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Wednesday, 26 November 2014

The Soup Crisis



'Last Tuesday we ran out of soup.  I couldn’t believe it at first.  We always have soup.  Carrot and tomato, lentil, parsnip and potato, banana and peach. 
Just a few of my favourites.
I prefer a starchy soup.  But I don’t care for legumes.  Leguminous soup gives me wind.
They say, soak and boil the beans first and rinse off the starchy residue.  I can’t be arsed, quite frankly.  Can anyone?  I just fling them in the pan.  Sometimes I use a dried legume; on other occasions I might use tinned.
The other day, I read about tins being dangerous.  Not tins in and of themselves, other than the lids, which as we all know are lethal if you’re not vigilant.   It’s the lining, you see.  It affects the contents in some way that I couldn’t really be bothered remembering.
It’s a bit confusing really.  One newspaper expert says that half a can of peaches, for example, provides one of your five a day.  The other half can be flung in the bin, or saved for another day.  Or perhaps given to someone else, if you’re not on your own.  Another newspaper expert says that you shouldn’t eat from tins at all, because the lining of the tin has a harmful effect on your corporeum.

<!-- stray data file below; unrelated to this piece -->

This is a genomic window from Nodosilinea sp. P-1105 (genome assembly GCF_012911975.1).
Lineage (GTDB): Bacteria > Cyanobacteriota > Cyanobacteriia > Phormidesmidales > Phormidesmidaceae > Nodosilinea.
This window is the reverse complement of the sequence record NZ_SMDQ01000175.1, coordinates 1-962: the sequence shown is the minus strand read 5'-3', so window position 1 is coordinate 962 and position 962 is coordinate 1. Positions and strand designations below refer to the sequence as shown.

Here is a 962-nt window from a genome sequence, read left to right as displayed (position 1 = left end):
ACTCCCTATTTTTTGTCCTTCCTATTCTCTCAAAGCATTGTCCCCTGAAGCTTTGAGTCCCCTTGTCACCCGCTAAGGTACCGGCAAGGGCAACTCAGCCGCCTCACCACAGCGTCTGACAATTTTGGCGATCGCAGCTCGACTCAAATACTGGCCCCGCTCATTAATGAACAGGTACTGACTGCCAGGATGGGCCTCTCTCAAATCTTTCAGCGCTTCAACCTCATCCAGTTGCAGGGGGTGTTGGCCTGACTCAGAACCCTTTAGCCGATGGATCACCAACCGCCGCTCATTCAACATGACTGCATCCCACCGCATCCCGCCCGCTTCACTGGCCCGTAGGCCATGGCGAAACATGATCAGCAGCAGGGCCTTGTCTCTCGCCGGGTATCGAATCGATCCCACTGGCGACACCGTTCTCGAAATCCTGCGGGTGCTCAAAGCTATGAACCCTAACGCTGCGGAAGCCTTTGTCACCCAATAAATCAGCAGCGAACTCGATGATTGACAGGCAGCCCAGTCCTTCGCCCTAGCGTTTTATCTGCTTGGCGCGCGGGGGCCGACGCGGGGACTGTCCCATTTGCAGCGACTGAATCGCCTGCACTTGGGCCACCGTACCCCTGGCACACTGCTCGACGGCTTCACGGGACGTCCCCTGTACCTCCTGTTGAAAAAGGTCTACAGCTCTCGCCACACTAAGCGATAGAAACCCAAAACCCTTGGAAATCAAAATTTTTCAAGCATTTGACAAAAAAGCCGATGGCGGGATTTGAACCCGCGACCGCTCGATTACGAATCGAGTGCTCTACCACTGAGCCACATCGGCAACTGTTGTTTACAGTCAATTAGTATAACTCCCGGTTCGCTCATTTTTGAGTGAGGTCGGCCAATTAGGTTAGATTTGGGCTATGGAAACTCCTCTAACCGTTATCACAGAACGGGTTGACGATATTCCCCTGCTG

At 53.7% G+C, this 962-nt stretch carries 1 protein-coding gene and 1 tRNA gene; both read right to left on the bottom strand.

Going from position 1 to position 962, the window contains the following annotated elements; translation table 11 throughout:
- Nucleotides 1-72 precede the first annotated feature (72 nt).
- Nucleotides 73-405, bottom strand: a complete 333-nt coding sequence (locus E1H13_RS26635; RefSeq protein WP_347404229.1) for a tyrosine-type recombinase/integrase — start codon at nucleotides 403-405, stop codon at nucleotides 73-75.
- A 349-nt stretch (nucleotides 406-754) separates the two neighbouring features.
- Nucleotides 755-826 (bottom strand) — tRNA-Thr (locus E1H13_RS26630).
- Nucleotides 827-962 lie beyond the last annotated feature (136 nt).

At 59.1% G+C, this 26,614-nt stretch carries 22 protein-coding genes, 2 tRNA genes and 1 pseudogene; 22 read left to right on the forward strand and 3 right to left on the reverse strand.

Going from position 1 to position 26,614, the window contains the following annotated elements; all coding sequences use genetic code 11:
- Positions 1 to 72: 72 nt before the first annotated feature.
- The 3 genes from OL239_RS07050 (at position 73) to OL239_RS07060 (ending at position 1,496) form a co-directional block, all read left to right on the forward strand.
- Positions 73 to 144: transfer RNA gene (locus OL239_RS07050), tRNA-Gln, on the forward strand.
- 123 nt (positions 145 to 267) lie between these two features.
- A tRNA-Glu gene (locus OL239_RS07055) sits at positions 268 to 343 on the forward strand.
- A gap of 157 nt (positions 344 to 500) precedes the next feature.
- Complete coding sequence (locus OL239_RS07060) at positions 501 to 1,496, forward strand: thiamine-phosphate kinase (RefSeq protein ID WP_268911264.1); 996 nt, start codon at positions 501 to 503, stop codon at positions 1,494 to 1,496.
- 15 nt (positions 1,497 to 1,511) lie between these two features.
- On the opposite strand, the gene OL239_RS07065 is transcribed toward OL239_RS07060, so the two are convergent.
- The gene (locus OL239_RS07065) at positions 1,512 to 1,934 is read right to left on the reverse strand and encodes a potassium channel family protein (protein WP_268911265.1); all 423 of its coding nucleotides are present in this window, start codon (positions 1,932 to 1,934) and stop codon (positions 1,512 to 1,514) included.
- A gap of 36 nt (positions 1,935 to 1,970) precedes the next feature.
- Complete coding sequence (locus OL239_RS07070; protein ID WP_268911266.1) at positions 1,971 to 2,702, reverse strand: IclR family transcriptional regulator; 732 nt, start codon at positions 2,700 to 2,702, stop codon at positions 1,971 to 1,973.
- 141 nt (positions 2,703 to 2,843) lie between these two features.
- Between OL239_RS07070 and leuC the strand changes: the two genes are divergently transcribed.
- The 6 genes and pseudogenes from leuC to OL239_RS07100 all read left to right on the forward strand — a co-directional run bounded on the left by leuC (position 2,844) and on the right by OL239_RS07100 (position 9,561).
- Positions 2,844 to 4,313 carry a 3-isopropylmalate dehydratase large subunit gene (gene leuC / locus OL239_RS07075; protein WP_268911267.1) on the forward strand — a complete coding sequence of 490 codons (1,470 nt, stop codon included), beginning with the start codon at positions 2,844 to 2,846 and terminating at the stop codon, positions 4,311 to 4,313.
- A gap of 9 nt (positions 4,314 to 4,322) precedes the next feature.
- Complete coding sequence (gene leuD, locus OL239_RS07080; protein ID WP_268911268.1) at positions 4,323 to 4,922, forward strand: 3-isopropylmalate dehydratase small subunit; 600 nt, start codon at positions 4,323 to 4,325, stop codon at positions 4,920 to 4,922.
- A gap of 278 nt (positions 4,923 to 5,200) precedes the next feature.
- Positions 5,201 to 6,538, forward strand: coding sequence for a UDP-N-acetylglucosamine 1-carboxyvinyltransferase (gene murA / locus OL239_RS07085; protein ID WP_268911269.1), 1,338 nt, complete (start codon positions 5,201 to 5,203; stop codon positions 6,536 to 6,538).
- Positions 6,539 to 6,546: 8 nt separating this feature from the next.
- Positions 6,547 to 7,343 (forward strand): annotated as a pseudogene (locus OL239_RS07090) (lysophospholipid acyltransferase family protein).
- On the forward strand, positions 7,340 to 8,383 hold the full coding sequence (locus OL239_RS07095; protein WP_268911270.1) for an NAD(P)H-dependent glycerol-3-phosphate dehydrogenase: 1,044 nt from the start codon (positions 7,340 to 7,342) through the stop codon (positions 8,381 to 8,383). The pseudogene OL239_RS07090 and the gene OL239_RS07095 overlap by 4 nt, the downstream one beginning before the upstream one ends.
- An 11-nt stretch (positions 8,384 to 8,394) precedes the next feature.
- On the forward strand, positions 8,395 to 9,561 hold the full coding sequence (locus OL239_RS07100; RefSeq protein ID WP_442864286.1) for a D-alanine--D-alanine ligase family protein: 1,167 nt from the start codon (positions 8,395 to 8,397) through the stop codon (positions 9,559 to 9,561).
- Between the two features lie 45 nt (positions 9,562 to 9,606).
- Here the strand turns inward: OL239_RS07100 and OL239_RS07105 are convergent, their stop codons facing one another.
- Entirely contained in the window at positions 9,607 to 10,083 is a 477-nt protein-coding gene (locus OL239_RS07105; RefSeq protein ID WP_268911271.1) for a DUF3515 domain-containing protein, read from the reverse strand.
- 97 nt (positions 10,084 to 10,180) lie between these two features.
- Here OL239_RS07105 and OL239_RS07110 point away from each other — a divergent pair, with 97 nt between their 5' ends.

I don’t know what to make of it all, at all.
I like soup.  I like to make soup from tins.  Perhaps I should cut out the middle man and drink tinned soup.
Which brings me to another problem.  Does one eat soup, or does one drink it?
I suppose if one is faced with a plateful of leguminous soup, packed with chunky legumes and such like, one might eat it rather than drink it.

Are eating and drinking the same thing?  Are the words interchangeable?  And if so, is one of the words therefore redundant?  Sort of like the tail of a tadpole, before it transforms into a frog or toad?'

This (the above) is what I saw when I accidentally peered into Geoffrey's brain last Sunday evening while searching, vainly, for a lost pyjama button down the back of the sofa - an endless ream of words that make little sense, unless you happen to be Geoffrey.  And even then, you might give up and have a biscuit.  

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